A STRUGGLING airport could receive a major investment boost after it emerged that a Canadian company is looking to take a stake in the business.

The Northern Echo understands that talks are ongoing between Vancouver Airport Services and Peel Holdings, which operates Durham Tees Valley Airport (DTVA), near Darlington.

Peel Holdings would not confirm or deny that negotiations had taken place when asked last night, but a spokesman reiterated the firm’s desire to sell part of its airport business, Peel Airports.

Industry expert David Bentley said DTVA would benefit from the potential investment by Vancouver Airport Services, a firm he said was “wellrespected in the industry”.

Vancouver Airport Services operates 18 small to mediumsized airports around the world, serving a combined 30 million passengers annually.

Several failing airports had been turned around by the Canadian company, said Mr Bentley, joint managing director of consultancy Big Pond Aviation.

“They have the funding, they have the expertise, I think it would be a good thing for the North-East if they are involved in a deal,” he added.

As well as DTVA, Peel Airports operates Robin Hood Doncaster-Sheffield, and Liverpool John Lennon airports.

There is understood to be no danger that the airports would be sold individually.

As reported yesterday, a survey by an industry magazine rated DTVA bottom of 300 European airports after figures revealed that passenger numbers had halved within a year. Airlines bmi, Flyglobespan, Thomson and Ryanair all axed routes from the airport last year.

But Mr Bentley said: “DTVA had a very bad year in 2009, but I don’t think it has reached the end of the line.”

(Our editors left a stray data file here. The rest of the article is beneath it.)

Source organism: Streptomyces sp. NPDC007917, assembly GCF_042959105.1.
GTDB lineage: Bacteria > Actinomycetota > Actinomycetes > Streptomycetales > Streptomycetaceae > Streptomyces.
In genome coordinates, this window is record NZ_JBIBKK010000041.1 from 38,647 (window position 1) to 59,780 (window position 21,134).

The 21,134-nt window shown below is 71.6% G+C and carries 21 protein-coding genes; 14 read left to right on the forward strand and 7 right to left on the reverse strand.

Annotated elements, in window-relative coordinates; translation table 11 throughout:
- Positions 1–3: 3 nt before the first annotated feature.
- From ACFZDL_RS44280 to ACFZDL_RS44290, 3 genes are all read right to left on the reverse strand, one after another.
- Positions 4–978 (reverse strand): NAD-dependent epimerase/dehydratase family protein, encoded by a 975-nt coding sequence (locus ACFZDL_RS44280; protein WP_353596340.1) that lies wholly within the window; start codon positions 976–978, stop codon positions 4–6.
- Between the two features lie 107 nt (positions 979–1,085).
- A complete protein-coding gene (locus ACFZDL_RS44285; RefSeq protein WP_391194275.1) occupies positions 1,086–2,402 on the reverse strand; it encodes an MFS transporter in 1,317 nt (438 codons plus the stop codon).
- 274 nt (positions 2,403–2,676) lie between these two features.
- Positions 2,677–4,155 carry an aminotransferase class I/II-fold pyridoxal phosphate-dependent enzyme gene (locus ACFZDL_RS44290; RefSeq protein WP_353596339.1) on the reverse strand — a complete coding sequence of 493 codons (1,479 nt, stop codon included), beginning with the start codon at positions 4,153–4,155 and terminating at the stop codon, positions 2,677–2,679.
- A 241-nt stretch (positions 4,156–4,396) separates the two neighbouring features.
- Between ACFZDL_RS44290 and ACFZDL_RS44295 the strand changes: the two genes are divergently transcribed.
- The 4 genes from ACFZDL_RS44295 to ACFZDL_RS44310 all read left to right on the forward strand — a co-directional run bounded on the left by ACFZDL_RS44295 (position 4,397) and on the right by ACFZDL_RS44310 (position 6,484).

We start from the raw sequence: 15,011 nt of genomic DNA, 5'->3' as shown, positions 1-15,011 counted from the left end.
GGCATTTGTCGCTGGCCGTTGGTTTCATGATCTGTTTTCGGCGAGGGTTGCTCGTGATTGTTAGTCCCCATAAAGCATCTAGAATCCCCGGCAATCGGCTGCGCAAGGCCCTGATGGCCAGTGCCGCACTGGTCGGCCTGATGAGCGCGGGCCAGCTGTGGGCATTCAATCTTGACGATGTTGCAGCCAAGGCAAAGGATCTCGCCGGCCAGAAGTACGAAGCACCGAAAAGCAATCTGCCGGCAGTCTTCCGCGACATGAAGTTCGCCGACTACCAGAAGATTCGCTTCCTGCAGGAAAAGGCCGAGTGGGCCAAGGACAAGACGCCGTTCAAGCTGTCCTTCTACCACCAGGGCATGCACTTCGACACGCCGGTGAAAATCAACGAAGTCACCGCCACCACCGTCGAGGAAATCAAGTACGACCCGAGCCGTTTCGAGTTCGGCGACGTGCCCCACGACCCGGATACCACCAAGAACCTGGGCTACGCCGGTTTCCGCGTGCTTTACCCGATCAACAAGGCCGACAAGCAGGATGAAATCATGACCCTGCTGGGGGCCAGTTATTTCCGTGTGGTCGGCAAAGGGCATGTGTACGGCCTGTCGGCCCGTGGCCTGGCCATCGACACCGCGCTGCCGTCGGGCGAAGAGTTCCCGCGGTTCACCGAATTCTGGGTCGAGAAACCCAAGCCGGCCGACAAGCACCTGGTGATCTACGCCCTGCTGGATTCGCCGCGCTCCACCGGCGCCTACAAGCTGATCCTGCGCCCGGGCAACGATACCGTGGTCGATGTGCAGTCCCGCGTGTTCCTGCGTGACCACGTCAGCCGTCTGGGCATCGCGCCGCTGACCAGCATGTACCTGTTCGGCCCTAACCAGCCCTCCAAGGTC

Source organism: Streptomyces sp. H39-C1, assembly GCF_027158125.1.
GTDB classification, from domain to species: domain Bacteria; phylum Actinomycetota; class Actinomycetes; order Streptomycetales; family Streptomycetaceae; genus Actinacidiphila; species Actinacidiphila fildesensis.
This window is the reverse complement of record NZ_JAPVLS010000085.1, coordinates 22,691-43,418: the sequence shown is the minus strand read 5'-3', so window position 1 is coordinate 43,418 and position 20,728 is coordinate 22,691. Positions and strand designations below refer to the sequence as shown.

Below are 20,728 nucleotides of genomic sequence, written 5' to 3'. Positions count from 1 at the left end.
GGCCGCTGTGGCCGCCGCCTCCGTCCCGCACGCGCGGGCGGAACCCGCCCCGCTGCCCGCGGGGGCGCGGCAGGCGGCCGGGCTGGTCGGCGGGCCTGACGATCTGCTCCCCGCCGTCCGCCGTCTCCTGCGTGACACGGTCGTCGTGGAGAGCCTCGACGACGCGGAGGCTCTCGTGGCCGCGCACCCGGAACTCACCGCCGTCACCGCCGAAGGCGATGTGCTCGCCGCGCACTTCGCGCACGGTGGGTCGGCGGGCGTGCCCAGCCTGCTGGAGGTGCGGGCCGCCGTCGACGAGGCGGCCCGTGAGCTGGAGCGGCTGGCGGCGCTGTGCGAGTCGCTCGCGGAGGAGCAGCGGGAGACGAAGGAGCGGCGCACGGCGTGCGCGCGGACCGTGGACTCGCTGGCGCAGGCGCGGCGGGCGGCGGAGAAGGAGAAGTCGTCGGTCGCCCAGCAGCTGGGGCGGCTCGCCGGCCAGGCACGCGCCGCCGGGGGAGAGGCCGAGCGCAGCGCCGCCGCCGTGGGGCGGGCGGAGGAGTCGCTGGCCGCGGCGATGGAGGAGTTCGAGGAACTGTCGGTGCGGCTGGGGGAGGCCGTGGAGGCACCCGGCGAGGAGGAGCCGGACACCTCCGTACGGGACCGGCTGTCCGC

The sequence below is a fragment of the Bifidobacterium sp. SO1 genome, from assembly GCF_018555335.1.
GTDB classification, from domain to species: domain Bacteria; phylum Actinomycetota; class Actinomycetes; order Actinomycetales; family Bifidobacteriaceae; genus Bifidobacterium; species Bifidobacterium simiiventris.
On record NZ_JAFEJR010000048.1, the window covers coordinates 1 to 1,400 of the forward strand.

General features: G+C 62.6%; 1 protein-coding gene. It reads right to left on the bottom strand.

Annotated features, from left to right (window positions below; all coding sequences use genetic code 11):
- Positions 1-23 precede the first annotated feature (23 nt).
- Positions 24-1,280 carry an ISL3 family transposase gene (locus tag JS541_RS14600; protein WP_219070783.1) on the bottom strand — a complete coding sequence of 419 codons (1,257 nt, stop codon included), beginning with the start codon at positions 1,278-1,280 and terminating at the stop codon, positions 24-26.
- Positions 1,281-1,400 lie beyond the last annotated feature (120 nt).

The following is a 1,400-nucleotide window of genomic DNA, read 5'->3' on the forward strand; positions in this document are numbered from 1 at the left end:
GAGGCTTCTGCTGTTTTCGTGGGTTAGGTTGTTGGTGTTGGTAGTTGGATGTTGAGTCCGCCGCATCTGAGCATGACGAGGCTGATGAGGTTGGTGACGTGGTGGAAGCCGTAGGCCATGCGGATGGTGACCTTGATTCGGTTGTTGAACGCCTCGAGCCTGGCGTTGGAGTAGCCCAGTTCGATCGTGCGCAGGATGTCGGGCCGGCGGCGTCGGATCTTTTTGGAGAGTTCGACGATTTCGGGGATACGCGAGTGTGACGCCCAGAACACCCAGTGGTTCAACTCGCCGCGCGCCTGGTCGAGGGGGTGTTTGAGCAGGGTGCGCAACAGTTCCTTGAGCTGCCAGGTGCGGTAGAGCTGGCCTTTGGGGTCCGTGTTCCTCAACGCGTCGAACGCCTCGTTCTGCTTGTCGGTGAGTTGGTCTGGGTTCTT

Meanwhile, DTVA bosses are on a collision course with the Government over controversial body scanners that produce a naked image of passengers.

Peel Airports is refusing to commit to installing the Advanced Imaging Technology (AIT), which Gordon Brown has insisted is vital to defeat terrorists.

The Prime Minister backed the scanners, which allow security staff to detect explosives hidden on a passenger’s body, after the Christmas Day attempted bombing on a flight to Detroit, in the US.

Yesterday, the department for Transport (DfT) ordered all airports to install them before the summer holiday season, stating they must be in place “in the coming months”.

The scanners cost between £80,000 and £100,000 each, and a major airport would need to have several. So far, the Dft has only “encouraged” airports to adopt the scanners, although it has the power to order them into line, if necessary.

But a spokesman for Peel Airports Group said there was only the “potential” for the scanners to be introduced.

He added: “We are awaiting clarification from the DfT over the use of body scanners and so are unable to comment as to whether Durham Tees Valley Airport will see such machines being installed.”

Newcastle Airport also said it was awaiting further information from the DfT, but added: “We will work with them on whatever measures are deemed necessary.”